Shell Challenged at AGM by Community Activist Shareholders

April 22, 2003, Pietermaritzburg, Durban, Amsterdam, London - Community and civil society activists representing groundWork and the SDCEA [1] will be participating as shareholders at the Royal Dutch Shell AGMs being held concurrently in London and The Hague tomorrow, April 23, 2003. They will join an international coalition [2] of civil society organisations calling on Shell to be held accountable for polluting fence-line communities across the world.

Tomorrow in London, Desmond D’Sa, who lives not far from the Shell oil refinery in south Durban, will take his place at the London Shell AGM as a holder of one share in Royal Dutch Shell. He will use his position as a shareholder in this powerful multi-national corporation to raise questions regarding the pollution Shell is causing in his community. He will be joined by representatives from communities in the USA, Nigeria and the Philippines who wish to draw the attention of international Shell shareholders and management to the environmental and human rights abuses being perpetrated by local Shell operations.

These community representatives will also present their cases at an international press conference at 09:30 hrs London time in the Weatherhead Room, Central Hall, Westminster, London, to expose Shell’s disastrous environmental record and to launch a new publication entitled – “Failing the challenge: The Other Shell Report 2002”. Representatives from the oil giant Shell is still putting short-term profit before people and the environment, despite its public commitment to a “green” future [3], according to “The Other Shell Report”. This is a counter report to the AGM Chairperson’s report.

Parallel to this, in The Hague, tomorrow, groundWork’s Ardiel Soeker, will attend Shell’s Dutch AGM representing groundWork, also a new shareholder in Royal Dutch Shell. He will be joined by representatives of Milieudefensie (Friends of the Earth, The Netherlands) who are this week releasing a new report entitled “Leaking Pipelines – Shell in South Africa”. This report investigates Shell’s activities in south Durban, South Africa, where Shell operates the biggest oil refinery in Southern Africa, adjacent to local black communities. This report is the third in a series of five reports being produced by Milieudefensie to monitor Dutch multinationals’ activities abroad. The series features Dutch companies that do not take their corporate responsibilities seriously in foreign countries, thereby demonstrating the need for binding international rules for multi-nationals.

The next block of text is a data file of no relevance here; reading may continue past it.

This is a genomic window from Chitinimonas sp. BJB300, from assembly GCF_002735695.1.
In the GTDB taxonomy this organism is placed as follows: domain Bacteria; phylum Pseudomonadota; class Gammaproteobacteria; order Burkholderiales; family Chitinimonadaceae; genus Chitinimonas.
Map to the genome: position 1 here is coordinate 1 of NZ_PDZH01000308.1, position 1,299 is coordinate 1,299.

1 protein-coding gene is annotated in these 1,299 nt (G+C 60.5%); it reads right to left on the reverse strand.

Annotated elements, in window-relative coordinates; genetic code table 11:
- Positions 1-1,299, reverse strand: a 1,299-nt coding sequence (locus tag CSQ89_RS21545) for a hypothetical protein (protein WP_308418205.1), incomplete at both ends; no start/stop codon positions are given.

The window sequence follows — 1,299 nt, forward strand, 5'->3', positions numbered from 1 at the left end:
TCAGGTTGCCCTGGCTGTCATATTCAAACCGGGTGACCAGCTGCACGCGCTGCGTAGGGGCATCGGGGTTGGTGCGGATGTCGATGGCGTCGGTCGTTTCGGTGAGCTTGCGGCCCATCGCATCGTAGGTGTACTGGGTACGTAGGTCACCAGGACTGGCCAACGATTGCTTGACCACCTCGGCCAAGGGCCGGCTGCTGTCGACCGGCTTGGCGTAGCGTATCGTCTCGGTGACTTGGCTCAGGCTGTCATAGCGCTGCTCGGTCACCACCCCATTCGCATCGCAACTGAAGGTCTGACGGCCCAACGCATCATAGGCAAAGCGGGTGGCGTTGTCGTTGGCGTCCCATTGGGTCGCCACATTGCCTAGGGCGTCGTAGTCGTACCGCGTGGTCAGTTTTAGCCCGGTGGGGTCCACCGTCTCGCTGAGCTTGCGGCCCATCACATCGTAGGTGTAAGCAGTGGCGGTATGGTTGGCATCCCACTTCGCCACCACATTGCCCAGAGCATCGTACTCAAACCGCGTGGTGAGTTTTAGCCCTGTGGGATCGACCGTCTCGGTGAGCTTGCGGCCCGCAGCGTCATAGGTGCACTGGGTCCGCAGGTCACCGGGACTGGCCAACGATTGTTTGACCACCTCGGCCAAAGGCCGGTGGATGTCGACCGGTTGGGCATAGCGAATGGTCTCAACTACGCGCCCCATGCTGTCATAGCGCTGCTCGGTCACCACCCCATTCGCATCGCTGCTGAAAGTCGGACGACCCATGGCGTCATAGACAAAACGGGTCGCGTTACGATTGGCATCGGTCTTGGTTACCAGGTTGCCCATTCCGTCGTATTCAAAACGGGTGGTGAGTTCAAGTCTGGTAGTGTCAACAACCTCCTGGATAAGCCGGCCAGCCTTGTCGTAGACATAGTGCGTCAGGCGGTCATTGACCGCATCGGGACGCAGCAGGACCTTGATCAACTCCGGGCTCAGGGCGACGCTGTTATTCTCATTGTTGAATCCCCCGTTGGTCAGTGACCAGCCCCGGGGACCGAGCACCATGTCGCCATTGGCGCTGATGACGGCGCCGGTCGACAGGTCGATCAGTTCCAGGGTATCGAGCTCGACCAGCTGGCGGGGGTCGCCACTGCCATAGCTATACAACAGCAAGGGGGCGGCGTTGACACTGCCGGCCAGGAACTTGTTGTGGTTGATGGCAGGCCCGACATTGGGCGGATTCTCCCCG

Says Durban’s Desmond D’SA: “In South Durban multinationals like Shell seem to be above the law. Only citizens who break the speed limits are prosecuted. Multi-Nationals like Shell who pollute have never been prosecuted. We in South Durban call on Shell management to respect the South African constitution”

“Shell will not be allowed to operate in the UK and The Netherlands as they do in South Africa, polluting local community’s environments and health. Shell must be held accountable. If we cannot get the South African government to act, we will ensure that we get the international community to act against Shell to hold them accountable and to ensure that the South African government develops laws to protect its people from such polluters,” states Ardiel Soeker, Air Quality Project Coordinator for groundWork .


For more information contact:

Bobby Peek (groundWork, SA): 033 3425662 or 082 4641383

Heeten Kalan (SAEPEJ): 0944 77 3697 9647

Tony Juniper (Friends of the Earth, EWNI): 0944 20 7490 0336 and 0944 77 1284 3207

Myrthe Verweij (Milieudefensie, Amsterdam): 0931 62 959 3876

“Failing the Challenge - The Other Shell Report 2002” can be downloaded here

“Leaking Pipelines – Shell in South Africa” can be downloaded from:


[1] The South Durban Community Environmental Alliance (SDCEA) is a alliance of 10 civil society groupings in south Durban challenging polluting industry in residential neighbourhoods

[2] Civil society organisations and their representatives: Desmond D’Sa, Chairperson of the SDCEA, Durban, South Africa; Hope Esquillo-Tura, United Front to Oust Oil Depots, from the Philippines; Oronto Douglas, Friends of the Earth Nigeria; Hilton Kelley, Director of the Community In-power and Development Association, Port Arthur, Texas; Margie Richard, Concerned Citizens of Norco, Louisiana, USA; Judith Robinson, Environmental Health Fund, USA; Denny Larson, Refinery Reform Campaign Global Community Monitor, USA; Craig Bennett, Friends of the Earth (EWNI); Myrthe Verweij, Milieudefensie; Heeten Kalan, the South African Exchange Programme on Environmental Justice.

[3] The company committed itself to “sustainable development” in 1995.